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Why Mo Farahs training has a lot to do with recovery after stroke

Or... The seven secret 'esses' of training.

I hope you like the title, I think it sounds good. But in fact, there aren’t seven, they aren’t exactly secret, you don't need to be in training to benefit, and they don’t all begin with S. There are at least nine, so you may well ask why I would say seven in the first place.

In short, when I studied PE at college in the 1980s, we were taught about seven. It’s a work in progress that’s all.

So, whether you are training for the Tour de France or a local athletics club event, or you just want to exercise more for your health. Or whether you are recovering from a stroke and training for your first few steps, are struggling with a long-term condition, such as MS, or if you have had a hip or knee replacement, you can do any of these better by adding the variety that is discussed here. It'll be more fun and more effective - and it is still meant to be fun, even if you're lucky enough to get paid for it.

I have put some videos up on Facebook and the vlog section of my website about this, and in my opinion, they have good solid content. They might not be quite as entertaining as "Titanic". Certainly not as popular. More useful, maybe. Shorter, thankfully.

YouTube is an amazing resource so I make no apology for advising people to look there. It’s a bit tricky to separate the good from the bad, but on this subject, the good stuff will have references quoted. There will also be some fake news, but if you find it, comment in an appropriate way. I like funny cat videos too.

Stamina

So here goes, what can you say about stamina training? Surely there's not much to say, is there? You get on your bike, go for a run long and steady, get in the pool and plough up and down, don't you? Yes, you do, but if you leave it there then you have missed a trick. The great Canadian physiologist, John Douillard teaches a breathing technique that, in my humble opinion should be in everyone's' skill set.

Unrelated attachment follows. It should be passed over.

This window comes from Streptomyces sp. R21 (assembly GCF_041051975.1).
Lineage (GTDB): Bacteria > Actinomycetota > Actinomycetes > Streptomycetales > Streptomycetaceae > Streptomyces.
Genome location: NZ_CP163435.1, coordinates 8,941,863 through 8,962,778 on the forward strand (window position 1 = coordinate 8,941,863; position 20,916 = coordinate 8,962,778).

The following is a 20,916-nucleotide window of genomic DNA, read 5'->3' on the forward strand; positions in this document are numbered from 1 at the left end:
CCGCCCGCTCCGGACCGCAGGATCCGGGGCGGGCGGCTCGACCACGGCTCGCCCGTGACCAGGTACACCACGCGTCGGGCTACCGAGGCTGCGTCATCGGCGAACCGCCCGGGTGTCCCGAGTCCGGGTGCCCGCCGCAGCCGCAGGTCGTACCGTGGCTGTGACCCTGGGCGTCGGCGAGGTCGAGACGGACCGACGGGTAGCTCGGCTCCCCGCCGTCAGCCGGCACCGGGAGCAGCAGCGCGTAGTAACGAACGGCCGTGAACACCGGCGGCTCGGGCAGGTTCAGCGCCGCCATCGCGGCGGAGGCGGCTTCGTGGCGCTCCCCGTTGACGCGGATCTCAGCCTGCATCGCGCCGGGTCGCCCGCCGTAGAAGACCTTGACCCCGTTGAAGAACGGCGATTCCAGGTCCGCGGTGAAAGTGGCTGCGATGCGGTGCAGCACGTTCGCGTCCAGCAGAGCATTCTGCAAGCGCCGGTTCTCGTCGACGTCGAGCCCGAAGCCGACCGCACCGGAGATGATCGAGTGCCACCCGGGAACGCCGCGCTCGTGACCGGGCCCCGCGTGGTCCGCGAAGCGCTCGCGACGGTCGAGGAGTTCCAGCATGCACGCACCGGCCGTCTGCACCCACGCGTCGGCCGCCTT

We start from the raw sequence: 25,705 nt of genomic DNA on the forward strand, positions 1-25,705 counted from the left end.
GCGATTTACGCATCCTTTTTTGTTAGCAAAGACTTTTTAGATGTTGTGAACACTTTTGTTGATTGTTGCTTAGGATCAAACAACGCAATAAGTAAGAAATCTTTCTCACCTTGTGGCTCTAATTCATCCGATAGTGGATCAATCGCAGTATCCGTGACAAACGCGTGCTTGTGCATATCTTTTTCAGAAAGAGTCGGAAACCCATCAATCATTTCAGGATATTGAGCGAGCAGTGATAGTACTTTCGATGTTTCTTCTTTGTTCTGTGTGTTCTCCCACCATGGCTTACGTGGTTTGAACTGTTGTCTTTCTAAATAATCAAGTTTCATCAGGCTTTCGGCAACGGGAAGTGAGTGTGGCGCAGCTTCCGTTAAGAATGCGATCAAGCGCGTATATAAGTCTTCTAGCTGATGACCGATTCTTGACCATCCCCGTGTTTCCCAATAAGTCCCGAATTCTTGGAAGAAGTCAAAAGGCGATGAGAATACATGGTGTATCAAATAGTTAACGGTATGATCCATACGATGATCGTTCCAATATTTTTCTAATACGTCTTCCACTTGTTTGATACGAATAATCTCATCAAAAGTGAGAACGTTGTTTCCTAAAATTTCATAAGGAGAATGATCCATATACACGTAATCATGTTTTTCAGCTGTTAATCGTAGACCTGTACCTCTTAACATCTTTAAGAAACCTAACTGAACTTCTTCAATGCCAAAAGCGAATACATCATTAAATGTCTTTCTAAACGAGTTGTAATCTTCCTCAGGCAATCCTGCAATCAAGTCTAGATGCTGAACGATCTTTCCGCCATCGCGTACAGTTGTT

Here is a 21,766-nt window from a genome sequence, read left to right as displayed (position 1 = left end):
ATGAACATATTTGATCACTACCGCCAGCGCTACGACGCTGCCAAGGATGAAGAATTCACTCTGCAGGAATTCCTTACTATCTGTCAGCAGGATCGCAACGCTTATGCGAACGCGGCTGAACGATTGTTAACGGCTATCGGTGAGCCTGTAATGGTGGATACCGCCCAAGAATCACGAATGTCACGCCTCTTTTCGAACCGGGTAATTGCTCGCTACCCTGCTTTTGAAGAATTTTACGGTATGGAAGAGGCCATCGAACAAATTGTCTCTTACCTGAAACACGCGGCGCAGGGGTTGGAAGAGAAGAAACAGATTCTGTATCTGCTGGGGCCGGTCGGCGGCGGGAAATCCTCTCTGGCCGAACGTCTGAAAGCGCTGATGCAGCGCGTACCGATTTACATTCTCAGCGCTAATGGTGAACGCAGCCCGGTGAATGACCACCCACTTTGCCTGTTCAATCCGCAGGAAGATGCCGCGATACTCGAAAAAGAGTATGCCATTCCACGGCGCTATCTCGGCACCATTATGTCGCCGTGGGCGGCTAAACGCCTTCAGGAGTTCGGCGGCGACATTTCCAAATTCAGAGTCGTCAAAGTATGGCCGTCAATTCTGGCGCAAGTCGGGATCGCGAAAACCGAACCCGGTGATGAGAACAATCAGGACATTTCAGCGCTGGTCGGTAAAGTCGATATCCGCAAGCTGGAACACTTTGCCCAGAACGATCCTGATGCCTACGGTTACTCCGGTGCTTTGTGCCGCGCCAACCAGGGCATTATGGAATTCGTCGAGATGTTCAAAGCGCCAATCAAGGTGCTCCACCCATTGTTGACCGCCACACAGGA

He calls it Darth Vader breathing. Just copy and paste that phrase into YouTube and try to copy it... then try to gently exercise using it. First, make sure you can take your pulse while exercising at a pre-set and repeatable resistance (this is best done by walking or for cyclists on a turbo trainer/static bike).

This one is even more relevant who are reliant on a wheelchair, for example. Most of the people that I have worked with who have a neuro problem use breath-holding to compensate for the loss of movement or balance.

Learn and practice the Darth Vader exercise and then practice it while you get used to exercising and breathing in that way. Simple. What you will find, is that your heart needs to work a lot less for the same workload. A little bit of magic.

Nearly everyone does far too much stamina work in one go and not enough of the other types. If performance is of interest to you, whether you're a runner, cyclist or swimmer, then aim for more variety. For sports readers, most of us, the longest period of exercise is only needed once a fortnight. By that I mean bike rides over 40 miles, runs over 10 miles, swimming over a mile.

For the people I work with most, these types of activities are not on your radar at the moment, but the number one priority is to regain or improve basic walking.

If you are in the highest echelons of sport you can disregard those numbers, they are different for you. But most will still be overdoing the long slow stuff in one go. The magic happens when you hit a ratio of around 80:20. 80% of the time is on stamina work, or zone 2 if you prefer to do this by heart rate measurements. 20% is spent on other things.

And if you are in the group of people who are wheelchair reliant, there is a big lesson here - it’s about the volume required. I often say to someone when they first get a flicker of a movement returning, that that’s great, now do it 10,000 times. And 10,000 can sound like a lot, but that is the number of steps that a sedentary person takes in a week. A busy person, like a nurse, for example, can do that in less than a day.

So in one way, it’s a small number. But the volume of exercise is what produces today’s buzzword, neuroplasticity. Geoff Kidd, Nigel Lawes and Iris Musa were writing about this in the early 1990s, so it isn’t really a new subject, but when they first expanded their ideas to a neurology world where there was “no change in the nervous system after adulthood", they were poo-pooed.